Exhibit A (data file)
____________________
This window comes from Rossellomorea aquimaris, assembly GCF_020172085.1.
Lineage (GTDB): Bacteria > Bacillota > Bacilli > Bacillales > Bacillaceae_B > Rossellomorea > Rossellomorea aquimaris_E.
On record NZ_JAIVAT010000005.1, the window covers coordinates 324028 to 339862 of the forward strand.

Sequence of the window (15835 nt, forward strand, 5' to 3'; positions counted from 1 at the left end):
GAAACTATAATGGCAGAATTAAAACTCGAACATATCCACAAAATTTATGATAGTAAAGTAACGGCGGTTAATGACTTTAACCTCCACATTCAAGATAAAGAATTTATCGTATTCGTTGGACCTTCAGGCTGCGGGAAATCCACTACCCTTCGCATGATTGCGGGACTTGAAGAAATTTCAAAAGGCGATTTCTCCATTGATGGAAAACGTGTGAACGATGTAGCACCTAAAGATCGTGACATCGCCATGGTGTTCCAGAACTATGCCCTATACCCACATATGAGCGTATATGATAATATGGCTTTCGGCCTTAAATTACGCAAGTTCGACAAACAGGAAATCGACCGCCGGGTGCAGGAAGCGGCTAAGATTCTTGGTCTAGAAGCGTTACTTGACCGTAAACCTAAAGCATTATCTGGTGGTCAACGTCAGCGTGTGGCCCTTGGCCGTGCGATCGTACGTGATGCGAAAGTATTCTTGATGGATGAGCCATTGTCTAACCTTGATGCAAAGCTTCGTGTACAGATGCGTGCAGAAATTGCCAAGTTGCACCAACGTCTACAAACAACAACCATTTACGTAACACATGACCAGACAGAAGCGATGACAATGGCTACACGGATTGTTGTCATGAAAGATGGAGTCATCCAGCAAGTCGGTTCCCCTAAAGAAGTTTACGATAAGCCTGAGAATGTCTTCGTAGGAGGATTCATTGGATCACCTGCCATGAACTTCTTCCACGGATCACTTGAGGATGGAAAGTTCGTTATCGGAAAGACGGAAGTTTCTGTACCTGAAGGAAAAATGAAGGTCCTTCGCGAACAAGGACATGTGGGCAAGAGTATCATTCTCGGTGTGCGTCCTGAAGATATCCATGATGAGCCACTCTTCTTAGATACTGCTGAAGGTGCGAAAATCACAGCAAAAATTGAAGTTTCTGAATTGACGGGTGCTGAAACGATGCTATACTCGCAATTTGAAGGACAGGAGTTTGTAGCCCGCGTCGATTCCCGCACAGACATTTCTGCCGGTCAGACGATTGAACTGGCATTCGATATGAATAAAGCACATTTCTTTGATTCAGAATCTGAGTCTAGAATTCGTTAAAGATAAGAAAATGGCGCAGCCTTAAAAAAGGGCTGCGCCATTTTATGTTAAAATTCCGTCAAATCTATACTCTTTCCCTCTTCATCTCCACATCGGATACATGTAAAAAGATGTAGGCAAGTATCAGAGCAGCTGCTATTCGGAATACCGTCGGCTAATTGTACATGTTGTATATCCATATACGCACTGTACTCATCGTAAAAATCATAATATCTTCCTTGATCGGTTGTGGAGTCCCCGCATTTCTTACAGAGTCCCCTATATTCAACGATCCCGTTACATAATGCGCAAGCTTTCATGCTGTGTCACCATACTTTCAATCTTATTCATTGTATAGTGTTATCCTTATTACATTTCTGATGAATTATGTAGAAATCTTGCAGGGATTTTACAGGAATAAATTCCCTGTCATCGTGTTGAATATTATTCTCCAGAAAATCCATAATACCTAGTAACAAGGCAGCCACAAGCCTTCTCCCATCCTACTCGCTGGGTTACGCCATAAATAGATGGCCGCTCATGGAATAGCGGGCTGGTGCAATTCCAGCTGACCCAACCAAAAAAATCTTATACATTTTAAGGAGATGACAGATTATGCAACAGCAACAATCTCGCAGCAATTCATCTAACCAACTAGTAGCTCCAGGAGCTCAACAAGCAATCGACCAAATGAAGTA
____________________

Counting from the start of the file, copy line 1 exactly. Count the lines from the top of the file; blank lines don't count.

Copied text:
This window comes from Rossellomorea aquimaris, assembly GCF_020172085.1.